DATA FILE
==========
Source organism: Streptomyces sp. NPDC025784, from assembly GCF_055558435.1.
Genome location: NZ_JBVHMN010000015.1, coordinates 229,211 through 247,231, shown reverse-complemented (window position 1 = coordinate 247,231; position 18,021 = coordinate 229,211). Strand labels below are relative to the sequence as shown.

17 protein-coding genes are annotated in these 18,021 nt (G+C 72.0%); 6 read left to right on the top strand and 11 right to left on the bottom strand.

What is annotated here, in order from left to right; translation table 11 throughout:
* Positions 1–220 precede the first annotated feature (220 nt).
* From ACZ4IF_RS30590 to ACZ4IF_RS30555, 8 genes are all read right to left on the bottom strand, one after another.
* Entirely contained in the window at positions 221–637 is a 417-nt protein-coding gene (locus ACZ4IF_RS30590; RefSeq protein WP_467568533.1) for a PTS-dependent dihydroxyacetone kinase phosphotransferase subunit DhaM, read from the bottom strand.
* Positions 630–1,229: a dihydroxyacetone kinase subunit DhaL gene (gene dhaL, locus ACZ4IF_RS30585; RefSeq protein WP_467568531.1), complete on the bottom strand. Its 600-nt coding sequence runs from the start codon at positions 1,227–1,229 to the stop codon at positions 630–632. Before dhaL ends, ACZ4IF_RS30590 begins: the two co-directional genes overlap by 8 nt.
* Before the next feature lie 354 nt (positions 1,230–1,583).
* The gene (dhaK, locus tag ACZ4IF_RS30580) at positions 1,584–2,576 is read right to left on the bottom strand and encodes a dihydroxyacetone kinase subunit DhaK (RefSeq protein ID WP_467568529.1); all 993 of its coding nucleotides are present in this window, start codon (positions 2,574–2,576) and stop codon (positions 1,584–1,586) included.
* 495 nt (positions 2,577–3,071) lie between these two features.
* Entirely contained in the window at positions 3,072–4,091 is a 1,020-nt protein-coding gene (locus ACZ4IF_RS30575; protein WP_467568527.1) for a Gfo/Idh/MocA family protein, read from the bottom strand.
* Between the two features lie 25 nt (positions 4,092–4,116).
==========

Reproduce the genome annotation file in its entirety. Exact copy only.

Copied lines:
Source organism: Streptomyces sp. NPDC025784, from assembly GCF_055558435.1.
Genome location: NZ_JBVHMN010000015.1, coordinates 229,211 through 247,231, shown reverse-complemented (window position 1 = coordinate 247,231; position 18,021 = coordinate 229,211). Strand labels below are relative to the sequence as shown.

17 protein-coding genes are annotated in these 18,021 nt (G+C 72.0%); 6 read left to right on the top strand and 11 right to left on the bottom strand.

What is annotated here, in order from left to right; translation table 11 throughout:
* Positions 1–220 precede the first annotated feature (220 nt).
* From ACZ4IF_RS30590 to ACZ4IF_RS30555, 8 genes are all read right to left on the bottom strand, one after another.
* Entirely contained in the window at positions 221–637 is a 417-nt protein-coding gene (locus ACZ4IF_RS30590; RefSeq protein WP_467568533.1) for a PTS-dependent dihydroxyacetone kinase phosphotransferase subunit DhaM, read from the bottom strand.
* Positions 630–1,229: a dihydroxyacetone kinase subunit DhaL gene (gene dhaL, locus ACZ4IF_RS30585; RefSeq protein WP_467568531.1), complete on the bottom strand. Its 600-nt coding sequence runs from the start codon at positions 1,227–1,229 to the stop codon at positions 630–632. Before dhaL ends, ACZ4IF_RS30590 begins: the two co-directional genes overlap by 8 nt.
* Before the next feature lie 354 nt (positions 1,230–1,583).
* The gene (dhaK, locus tag ACZ4IF_RS30580) at positions 1,584–2,576 is read right to left on the bottom strand and encodes a dihydroxyacetone kinase subunit DhaK (RefSeq protein ID WP_467568529.1); all 993 of its coding nucleotides are present in this window, start codon (positions 2,574–2,576) and stop codon (positions 1,584–1,586) included.
* 495 nt (positions 2,577–3,071) lie between these two features.
* Entirely contained in the window at positions 3,072–4,091 is a 1,020-nt protein-coding gene (locus ACZ4IF_RS30575; protein WP_467568527.1) for a Gfo/Idh/MocA family protein, read from the bottom strand.
* Between the two features lie 25 nt (positions 4,092–4,116).